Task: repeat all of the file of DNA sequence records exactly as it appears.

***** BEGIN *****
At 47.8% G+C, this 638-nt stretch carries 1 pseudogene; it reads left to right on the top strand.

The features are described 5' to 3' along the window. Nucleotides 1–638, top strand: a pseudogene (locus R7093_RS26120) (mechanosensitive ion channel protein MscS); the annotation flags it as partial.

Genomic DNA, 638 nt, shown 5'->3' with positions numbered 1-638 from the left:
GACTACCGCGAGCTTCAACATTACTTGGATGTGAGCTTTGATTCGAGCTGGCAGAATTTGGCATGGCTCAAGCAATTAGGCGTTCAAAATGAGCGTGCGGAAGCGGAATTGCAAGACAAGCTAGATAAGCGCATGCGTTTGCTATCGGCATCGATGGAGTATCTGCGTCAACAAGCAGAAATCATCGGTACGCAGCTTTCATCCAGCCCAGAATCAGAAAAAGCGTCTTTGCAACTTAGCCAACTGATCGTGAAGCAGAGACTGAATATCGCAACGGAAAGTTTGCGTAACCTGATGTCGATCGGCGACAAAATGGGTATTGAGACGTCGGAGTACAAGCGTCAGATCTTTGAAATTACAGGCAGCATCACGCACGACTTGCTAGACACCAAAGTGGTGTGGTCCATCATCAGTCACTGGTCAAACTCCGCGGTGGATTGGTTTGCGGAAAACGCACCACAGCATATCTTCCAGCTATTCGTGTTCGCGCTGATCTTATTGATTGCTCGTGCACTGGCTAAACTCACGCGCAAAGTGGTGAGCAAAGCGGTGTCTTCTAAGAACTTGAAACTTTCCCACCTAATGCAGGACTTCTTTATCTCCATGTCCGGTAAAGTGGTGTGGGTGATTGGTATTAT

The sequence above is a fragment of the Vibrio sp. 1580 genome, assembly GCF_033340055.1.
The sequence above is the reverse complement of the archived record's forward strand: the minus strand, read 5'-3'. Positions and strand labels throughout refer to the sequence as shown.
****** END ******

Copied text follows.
At 47.8% G+C, this 638-nt stretch carries 1 pseudogene; it reads left to right on the top strand.

The features are described 5' to 3' along the window. Nucleotides 1–638, top strand: a pseudogene (locus R7093_RS26120) (mechanosensitive ion channel protein MscS); the annotation flags it as partial.

Genomic DNA, 638 nt, shown 5'->3' with positions numbered 1-638 from the left:
GACTACCGCGAGCTTCAACATTACTTGGATGTGAGCTTTGATTCGAGCTGGCAGAATTTGGCATGGCTCAAGCAATTAGGCGTTCAAAATGAGCGTGCGGAAGCGGAATTGCAAGACAAGCTAGATAAGCGCATGCGTTTGCTATCGGCATCGATGGAGTATCTGCGTCAACAAGCAGAAATCATCGGTACGCAGCTTTCATCCAGCCCAGAATCAGAAAAAGCGTCTTTGCAACTTAGCCAACTGATCGTGAAGCAGAGACTGAATATCGCAACGGAAAGTTTGCGTAACCTGATGTCGATCGGCGACAAAATGGGTATTGAGACGTCGGAGTACAAGCGTCAGATCTTTGAAATTACAGGCAGCATCACGCACGACTTGCTAGACACCAAAGTGGTGTGGTCCATCATCAGTCACTGGTCAAACTCCGCGGTGGATTGGTTTGCGGAAAACGCACCACAGCATATCTTCCAGCTATTCGTGTTCGCGCTGATCTTATTGATTGCTCGTGCACTGGCTAAACTCACGCGCAAAGTGGTGAGCAAAGCGGTGTCTTCTAAGAACTTGAAACTTTCCCACCTAATGCAGGACTTCTTTATCTCCATGTCCGGTAAAGTGGTGTGGGTGATTGGTATTAT

The sequence above is a fragment of the Vibrio sp. 1580 genome, assembly GCF_033340055.1.
The sequence above is the reverse complement of the archived record's forward strand: the minus strand, read 5'-3'. Positions and strand labels throughout refer to the sequence as shown.